Hoarding is a disorder characterized by an ongoing resistance to discarding one’s belongings, even those with no value, like junk mail, old newspapers, and materials that most people would consider to be garbage. Hoarders also hold on to personal possessions that they no longer use, either because they feel emotionally attached to these items, or because they believe they will need them in the future. People with this condition may give in to the urge to acquire excessive amounts of objects that fill out their living space. The accumulation of clutter and lack of order and cleanliness can cause health and safety risks within the home. Hoarding disorder can create social, professional, and functional problems that affect not only the individual, but also the people around them.
The hoarding tendency often begins in adolescence and only continues to worsen as the person gets older. Unlike someone who is a collector of objects generally recognized as collectable with some known value, a person with hoarding disorder collects random items and is overly attached to personal possessions that may or may not have any value. Although they may be convinced to give up or throw away some of the items, doing so causes the person great distress. Ultimately, almost every surface in the home of a hoarder, including floors, furniture, counters, and other fixtures, will be covered in growing piles of clutter. The hoarder will have only a narrow path left clear for walking through the living space, which for the most part is no longer usable. Hoarders often experience difficulty with personal hygiene and are at greater risk of falling and of their belongings catching fire. The more cluttered and blocked their home becomes, the more stress the hoarder feels, because of the chaos within the living space and often because of complaints from family members, neighbors, and even local law enforcement.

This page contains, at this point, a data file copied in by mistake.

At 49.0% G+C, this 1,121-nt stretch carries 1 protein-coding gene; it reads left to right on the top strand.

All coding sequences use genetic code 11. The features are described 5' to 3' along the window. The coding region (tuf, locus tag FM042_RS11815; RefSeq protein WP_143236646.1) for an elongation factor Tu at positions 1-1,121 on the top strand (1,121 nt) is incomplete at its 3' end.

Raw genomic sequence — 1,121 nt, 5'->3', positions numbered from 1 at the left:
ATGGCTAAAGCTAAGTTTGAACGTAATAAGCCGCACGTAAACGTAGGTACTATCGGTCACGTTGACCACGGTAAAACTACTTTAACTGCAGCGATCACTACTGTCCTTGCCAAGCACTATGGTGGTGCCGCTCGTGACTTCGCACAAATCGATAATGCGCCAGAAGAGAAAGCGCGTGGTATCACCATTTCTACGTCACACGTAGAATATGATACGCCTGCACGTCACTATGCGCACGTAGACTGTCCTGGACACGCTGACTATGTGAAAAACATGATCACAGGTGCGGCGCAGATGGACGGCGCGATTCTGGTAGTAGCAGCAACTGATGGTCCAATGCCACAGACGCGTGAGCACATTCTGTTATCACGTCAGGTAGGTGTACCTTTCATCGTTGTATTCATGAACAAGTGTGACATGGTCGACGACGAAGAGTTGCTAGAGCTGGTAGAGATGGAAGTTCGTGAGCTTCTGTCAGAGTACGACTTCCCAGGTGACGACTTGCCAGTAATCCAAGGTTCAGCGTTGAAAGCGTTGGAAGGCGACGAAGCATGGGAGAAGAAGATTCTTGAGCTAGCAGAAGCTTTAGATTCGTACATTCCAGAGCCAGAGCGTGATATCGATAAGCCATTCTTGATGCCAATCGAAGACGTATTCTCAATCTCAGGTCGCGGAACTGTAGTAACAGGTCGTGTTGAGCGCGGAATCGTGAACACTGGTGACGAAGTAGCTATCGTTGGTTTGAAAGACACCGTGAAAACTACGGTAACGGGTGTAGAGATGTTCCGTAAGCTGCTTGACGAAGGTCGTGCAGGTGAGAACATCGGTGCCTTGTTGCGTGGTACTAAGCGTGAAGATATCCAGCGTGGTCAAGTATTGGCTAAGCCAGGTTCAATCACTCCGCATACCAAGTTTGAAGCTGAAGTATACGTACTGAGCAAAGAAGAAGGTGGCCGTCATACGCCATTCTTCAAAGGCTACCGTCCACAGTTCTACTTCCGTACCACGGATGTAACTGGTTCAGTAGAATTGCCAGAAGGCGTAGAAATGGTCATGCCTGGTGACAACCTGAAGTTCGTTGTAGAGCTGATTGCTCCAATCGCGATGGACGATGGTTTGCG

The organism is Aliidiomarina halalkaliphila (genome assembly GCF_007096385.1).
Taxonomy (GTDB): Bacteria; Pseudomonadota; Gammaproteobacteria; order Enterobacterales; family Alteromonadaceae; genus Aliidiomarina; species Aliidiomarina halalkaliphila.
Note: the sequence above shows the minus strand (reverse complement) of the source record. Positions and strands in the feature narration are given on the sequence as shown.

The cause of hoarding disorder has yet to be found, although there are known risk factors. People who experience a traumatic event, have difficulty making decisions, or have a family member who hoards are at risk of developing the disorder. The majority of people with hoarding disorder also suffer some type of depressive or anxiety disorder. Some also have obsessive-compulsive disorder(OCD). In fact, hoarding disorder was once thought to be a symptom of OCD, and there are some similarities between the two; however, hoarding is now recognized as a separate condition. None of the symptoms of hoarding disorder are due to any other mental health condition, nor are they due to a medical problem. One study found that among the reasons people gave for hoarding, avoiding waste was the most common.
Although hoarding may persist for a lifetime, proper treatment can help reduce the need to hold on to unnecessary items; it can also improve decision-making, stress-reducing, and organizational skills. The primary treatments used to relieve symptoms of hoarding disorder include cognitive-behavioral therapy and antidepressant medication, such as selective serotonin reuptake inhibitors (SSRIs). One or the other, or both, may be employed.
- American Psychiatric Association. Understanding Mental Disorders: Your Guide to DSM-5. 2015. American Psychiatric Publishing.
- Anxiety and Depression Association of America website. Hoarding: The Basics. https://www.adaa.org/understanding-anxiety/obsessive-compulsive-disorder-ocd/hoarding-basics Accessed March 28, 2017.
- Frost RO, Steketee G, Tolin DF, Sinopli N, Ruby D. Motives for acquiring and saving in hoarding disorder, OCD and community controls. Journal of Obsessive-Compulsive and Related Disorders. January 2015;4:54-59. http://www.sciencedirect.com/science/article/pii/S0165178113008196
- Morein-Zamir S, Papmeyer M, Pertusa A. et al. The profile of executive function in OCD hoarders and hoarding disorder. Psychiatry Research. 30 March 2014;215(3):659-667. http://www.sciencedirect.com/science/article/pii/S0165178113008196
Last reviewed 04/07/2017